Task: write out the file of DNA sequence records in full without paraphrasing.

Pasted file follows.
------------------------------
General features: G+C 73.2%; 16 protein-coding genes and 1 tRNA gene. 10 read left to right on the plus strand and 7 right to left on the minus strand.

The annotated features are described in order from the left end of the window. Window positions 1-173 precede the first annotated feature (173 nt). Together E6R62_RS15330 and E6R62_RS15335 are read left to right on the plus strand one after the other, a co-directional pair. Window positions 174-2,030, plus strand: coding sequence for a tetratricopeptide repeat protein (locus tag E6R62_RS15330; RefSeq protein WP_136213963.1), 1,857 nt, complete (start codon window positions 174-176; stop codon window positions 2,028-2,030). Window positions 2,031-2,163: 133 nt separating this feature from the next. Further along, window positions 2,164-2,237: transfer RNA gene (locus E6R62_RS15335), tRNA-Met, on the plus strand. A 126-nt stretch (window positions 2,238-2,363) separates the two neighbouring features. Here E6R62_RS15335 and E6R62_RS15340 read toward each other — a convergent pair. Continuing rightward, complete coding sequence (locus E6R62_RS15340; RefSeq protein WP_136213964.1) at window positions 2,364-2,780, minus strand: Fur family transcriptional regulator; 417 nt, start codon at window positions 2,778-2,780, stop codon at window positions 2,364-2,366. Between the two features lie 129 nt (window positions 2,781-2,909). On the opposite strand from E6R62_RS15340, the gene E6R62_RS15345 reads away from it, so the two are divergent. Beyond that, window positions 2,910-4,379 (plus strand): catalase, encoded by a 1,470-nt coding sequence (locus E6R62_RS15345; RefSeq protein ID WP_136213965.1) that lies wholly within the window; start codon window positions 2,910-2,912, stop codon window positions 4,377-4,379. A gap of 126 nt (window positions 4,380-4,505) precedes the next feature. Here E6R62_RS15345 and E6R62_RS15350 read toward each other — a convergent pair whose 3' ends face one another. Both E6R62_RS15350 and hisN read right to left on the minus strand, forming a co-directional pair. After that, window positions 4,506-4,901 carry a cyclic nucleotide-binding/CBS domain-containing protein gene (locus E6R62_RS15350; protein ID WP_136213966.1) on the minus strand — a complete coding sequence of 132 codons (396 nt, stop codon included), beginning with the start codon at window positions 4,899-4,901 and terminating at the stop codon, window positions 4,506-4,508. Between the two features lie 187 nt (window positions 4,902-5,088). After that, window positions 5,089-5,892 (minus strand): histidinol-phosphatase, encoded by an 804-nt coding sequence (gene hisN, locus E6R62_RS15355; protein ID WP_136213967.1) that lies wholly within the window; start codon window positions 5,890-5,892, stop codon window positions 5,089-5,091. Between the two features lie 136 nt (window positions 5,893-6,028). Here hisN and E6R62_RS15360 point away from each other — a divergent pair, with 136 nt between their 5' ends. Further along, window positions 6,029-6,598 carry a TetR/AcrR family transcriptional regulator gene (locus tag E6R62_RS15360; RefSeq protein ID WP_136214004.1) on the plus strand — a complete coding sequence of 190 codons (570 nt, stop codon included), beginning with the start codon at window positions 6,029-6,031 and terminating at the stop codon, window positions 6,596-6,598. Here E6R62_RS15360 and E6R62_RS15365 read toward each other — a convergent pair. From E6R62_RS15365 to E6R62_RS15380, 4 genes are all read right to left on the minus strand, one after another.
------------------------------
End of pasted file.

General features: G+C 73.2%; 16 protein-coding genes and 1 tRNA gene. 10 read left to right on the plus strand and 7 right to left on the minus strand.

The annotated features are described in order from the left end of the window. Window positions 1-173 precede the first annotated feature (173 nt). Together E6R62_RS15330 and E6R62_RS15335 are read left to right on the plus strand one after the other, a co-directional pair. Window positions 174-2,030, plus strand: coding sequence for a tetratricopeptide repeat protein (locus tag E6R62_RS15330; RefSeq protein WP_136213963.1), 1,857 nt, complete (start codon window positions 174-176; stop codon window positions 2,028-2,030). Window positions 2,031-2,163: 133 nt separating this feature from the next. Further along, window positions 2,164-2,237: transfer RNA gene (locus E6R62_RS15335), tRNA-Met, on the plus strand. A 126-nt stretch (window positions 2,238-2,363) separates the two neighbouring features. Here E6R62_RS15335 and E6R62_RS15340 read toward each other — a convergent pair. Continuing rightward, complete coding sequence (locus E6R62_RS15340; RefSeq protein WP_136213964.1) at window positions 2,364-2,780, minus strand: Fur family transcriptional regulator; 417 nt, start codon at window positions 2,778-2,780, stop codon at window positions 2,364-2,366. Between the two features lie 129 nt (window positions 2,781-2,909). On the opposite strand from E6R62_RS15340, the gene E6R62_RS15345 reads away from it, so the two are divergent. Beyond that, window positions 2,910-4,379 (plus strand): catalase, encoded by a 1,470-nt coding sequence (locus E6R62_RS15345; RefSeq protein ID WP_136213965.1) that lies wholly within the window; start codon window positions 2,910-2,912, stop codon window positions 4,377-4,379. A gap of 126 nt (window positions 4,380-4,505) precedes the next feature. Here E6R62_RS15345 and E6R62_RS15350 read toward each other — a convergent pair whose 3' ends face one another. Both E6R62_RS15350 and hisN read right to left on the minus strand, forming a co-directional pair. After that, window positions 4,506-4,901 carry a cyclic nucleotide-binding/CBS domain-containing protein gene (locus E6R62_RS15350; protein ID WP_136213966.1) on the minus strand — a complete coding sequence of 132 codons (396 nt, stop codon included), beginning with the start codon at window positions 4,899-4,901 and terminating at the stop codon, window positions 4,506-4,508. Between the two features lie 187 nt (window positions 4,902-5,088). After that, window positions 5,089-5,892 (minus strand): histidinol-phosphatase, encoded by an 804-nt coding sequence (gene hisN, locus E6R62_RS15355; protein ID WP_136213967.1) that lies wholly within the window; start codon window positions 5,890-5,892, stop codon window positions 5,089-5,091. Between the two features lie 136 nt (window positions 5,893-6,028). Here hisN and E6R62_RS15360 point away from each other — a divergent pair, with 136 nt between their 5' ends. Further along, window positions 6,029-6,598 carry a TetR/AcrR family transcriptional regulator gene (locus tag E6R62_RS15360; RefSeq protein ID WP_136214004.1) on the plus strand — a complete coding sequence of 190 codons (570 nt, stop codon included), beginning with the start codon at window positions 6,029-6,031 and terminating at the stop codon, window positions 6,596-6,598. Here E6R62_RS15360 and E6R62_RS15365 read toward each other — a convergent pair. From E6R62_RS15365 to E6R62_RS15380, 4 genes are all read right to left on the minus strand, one after another.